Angilbert (fl. ca. 840/50), On the Battle Which was Fought at Fontenoy

The Law of Christians is broken,
Blood by the hands of hell profusely shed like rain,
And the throat of Cerberus bellows songs of joy.

Angelbertus, Versus de Bella que fuit acta Fontaneto

Fracta est lex christianorum
Sanguinis proluvio, unde manus inferorum,
gaudet gula Cerberi.

Wednesday, April 21, 2010

Schubert on St. Augustine's Teaching on the Eternal Law, Part 15

Augustine's Lex Aeterna Teaching
Its Content and its Source

by: P. Alois Schubert, S.V.D.

Part II
What Sources Inform St. Augustine's Teaching on the Eternal Law?

Heraclitus from the Villa dei papiri, Herculaneo

E. HERACLITUS (536-470 B.C.)

The Stoic teachings regarding the Logos koinos rest at their final end upon the Heraclitean world logos (Weltlogos). Augustine's teaching regarding the eternal law therefore goes back to Heraclitus. We shall investigate now what Heraclitus taught regarding the Logos.

1. Concept of the Logos

According to Heraclitus there is no lasting being. All being flows or is in flux (panta rei).(1). The Logos, the common law (gemeinsame Gesetz), rules in the flow and change of things. All things fulfill themselves in accordance to the Logos. This divine law rules all things; what it wills is sufficient for all things; and it excels all things. This Logos is the common law. In addition to logos, Heraclitus also used the terms: nous, phronesis, gnome, heimarmene, kraunos, pyr, and Zeus. Heraclitus says, for example, "when one wants to talk with reason, one must base himself on the common reason.(3) On this mind is everything common. But Heraclitus places the common reason of the mind above the mind of the individual.(4) To know the know One, from which all things stem, is Wisdom, gnome.(5) Fate therefore is to be accepted.(6) Lightning, which symbolizes the divine fire, is endowed with reason and is the first cause of the governance of the All.(7)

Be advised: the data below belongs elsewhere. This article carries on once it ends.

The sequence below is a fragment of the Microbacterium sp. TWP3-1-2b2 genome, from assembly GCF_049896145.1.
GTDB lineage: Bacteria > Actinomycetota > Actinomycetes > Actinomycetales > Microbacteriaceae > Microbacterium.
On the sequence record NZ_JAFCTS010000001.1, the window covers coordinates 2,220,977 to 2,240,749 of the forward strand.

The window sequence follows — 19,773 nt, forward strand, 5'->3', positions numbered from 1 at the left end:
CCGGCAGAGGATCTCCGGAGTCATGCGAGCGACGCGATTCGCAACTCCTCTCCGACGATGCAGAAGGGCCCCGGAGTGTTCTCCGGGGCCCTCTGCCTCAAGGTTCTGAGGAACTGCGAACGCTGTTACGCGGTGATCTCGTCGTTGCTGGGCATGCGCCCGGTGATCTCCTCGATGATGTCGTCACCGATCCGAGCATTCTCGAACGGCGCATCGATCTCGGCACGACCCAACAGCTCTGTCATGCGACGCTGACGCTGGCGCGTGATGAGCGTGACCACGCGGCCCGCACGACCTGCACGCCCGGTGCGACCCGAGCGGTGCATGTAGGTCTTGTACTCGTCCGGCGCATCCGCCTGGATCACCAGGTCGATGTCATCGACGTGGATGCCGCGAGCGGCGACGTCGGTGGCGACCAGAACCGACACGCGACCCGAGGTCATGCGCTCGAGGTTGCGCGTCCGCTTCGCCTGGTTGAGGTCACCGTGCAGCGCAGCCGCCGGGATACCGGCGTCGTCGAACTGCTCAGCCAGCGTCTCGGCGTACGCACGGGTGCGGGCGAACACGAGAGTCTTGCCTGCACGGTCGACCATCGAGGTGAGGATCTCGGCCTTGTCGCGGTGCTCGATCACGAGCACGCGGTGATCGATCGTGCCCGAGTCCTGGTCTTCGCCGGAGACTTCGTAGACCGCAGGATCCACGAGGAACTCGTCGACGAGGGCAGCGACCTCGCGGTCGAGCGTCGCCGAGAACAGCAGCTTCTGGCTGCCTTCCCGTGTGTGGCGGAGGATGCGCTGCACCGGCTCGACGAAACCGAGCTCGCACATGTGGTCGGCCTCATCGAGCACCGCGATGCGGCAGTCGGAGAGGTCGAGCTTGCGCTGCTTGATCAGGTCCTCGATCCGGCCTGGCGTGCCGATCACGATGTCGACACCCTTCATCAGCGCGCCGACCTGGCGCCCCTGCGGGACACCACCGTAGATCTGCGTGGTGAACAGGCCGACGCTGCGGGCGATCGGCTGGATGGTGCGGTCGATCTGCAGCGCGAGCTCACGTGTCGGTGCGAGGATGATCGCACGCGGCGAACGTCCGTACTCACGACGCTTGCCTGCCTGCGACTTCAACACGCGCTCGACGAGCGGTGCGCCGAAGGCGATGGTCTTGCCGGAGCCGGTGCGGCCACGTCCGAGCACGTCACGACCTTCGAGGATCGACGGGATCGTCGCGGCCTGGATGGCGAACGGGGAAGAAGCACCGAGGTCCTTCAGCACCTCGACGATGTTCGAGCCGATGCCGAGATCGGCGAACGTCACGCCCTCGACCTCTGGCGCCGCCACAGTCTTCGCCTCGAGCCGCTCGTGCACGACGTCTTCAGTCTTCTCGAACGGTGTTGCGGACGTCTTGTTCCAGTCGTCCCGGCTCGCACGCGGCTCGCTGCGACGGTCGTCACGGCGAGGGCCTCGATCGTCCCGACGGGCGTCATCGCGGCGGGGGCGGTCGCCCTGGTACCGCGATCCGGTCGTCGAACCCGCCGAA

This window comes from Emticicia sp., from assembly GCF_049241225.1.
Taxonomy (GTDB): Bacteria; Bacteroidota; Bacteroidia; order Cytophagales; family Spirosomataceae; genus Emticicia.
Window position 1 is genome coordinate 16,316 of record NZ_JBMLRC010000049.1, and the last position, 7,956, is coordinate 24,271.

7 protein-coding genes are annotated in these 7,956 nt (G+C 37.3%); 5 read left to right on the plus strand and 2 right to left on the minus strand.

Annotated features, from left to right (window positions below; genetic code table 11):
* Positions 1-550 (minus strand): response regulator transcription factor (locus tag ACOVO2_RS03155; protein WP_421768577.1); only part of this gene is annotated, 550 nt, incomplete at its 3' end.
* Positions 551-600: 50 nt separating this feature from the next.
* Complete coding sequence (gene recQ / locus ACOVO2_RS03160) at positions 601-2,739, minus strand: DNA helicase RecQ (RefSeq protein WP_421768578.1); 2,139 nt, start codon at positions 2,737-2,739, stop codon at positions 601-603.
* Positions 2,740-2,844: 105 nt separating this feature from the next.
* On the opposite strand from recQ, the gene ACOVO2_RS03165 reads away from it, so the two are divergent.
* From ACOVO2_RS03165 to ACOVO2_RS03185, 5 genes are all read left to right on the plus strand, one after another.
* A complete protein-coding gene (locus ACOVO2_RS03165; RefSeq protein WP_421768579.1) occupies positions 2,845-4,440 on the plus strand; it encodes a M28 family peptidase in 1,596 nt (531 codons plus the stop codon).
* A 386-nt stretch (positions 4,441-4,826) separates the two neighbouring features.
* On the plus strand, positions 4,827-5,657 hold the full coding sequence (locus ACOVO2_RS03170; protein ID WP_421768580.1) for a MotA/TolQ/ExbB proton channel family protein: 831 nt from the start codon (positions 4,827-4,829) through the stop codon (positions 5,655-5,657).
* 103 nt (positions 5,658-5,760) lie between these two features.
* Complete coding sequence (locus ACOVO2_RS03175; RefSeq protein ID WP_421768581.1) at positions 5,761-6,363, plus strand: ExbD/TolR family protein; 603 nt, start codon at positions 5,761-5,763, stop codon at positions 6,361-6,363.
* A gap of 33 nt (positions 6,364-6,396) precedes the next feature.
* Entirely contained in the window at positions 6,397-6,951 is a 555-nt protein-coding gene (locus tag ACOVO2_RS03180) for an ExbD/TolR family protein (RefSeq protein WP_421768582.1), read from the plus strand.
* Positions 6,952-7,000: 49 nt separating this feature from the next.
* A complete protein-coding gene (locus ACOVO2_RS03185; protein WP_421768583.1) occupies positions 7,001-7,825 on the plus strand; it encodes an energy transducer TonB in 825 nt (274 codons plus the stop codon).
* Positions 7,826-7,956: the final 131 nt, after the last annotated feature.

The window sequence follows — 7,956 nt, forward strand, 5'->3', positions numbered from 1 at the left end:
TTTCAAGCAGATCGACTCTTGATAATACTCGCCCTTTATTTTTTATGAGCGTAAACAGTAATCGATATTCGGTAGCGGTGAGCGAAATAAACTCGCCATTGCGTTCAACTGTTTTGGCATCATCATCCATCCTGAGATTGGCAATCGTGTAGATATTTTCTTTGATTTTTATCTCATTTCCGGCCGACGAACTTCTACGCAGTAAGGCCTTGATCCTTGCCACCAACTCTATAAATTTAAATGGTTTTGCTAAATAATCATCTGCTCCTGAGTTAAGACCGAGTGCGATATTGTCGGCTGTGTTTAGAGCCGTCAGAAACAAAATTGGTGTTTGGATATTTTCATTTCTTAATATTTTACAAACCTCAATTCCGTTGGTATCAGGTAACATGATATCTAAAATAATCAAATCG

This one and only way is, and is not, to be named with Zeus.(8) Their will of individual should be to follow the law.(9) Heraclitus identifies the expressions logos, nous, phronesis, heirmarmene, pyr, and Zeus. These termini parallel those of Augustine, which shows the relationship between both men's thought:

1. λόγος κοινός.
λόγος κοινός. S. 57, Anm. 2 and 3.
1. lex est aeterna, lex universalis. S. 5, Anm. 18 and 19.
2. ἑιμαρμένη. S. 57, Anm. 5.
2. ordo causarum, necessitas . S.7, Anm. 8.
3. νους ξὺνος. S. 57, Anm. 1. φρονεῖεν ξυνόν. S. 57, Anm. 3. γνώμην, ὁτέη ἐκυϐέρνησε πάντα. S. 57, Anm. 4.
3. ratio divina. S. 5, Anm. 19. Voluntas Dei ordinem naturalem conservari iubens et perturbaris vetans.

2. Characteristics of the Logos.

Heraclitus calls this law divine. "All human laws nourish themselves from the One, the divine."(10) The Logos is furthermore eternal and all-encompassing.(11) It is the universal law of the world (Weltgestz).(12) All things happen in accordance with this law.(13) It is the cause of the governance of the world.(14) This law branches out only so far as it wills, and it is sufficient for all things, and overcomes all things.(15) It binds all things, in that whoever intends to speak, must be armed with the common law of all, just like a city defends itself with the law, and, indeed, even more strongly so.(16) Even the unjust stands under this law. Dike will straighten injustice; the perjurer and his compurgator will have to contend with Dike.(17)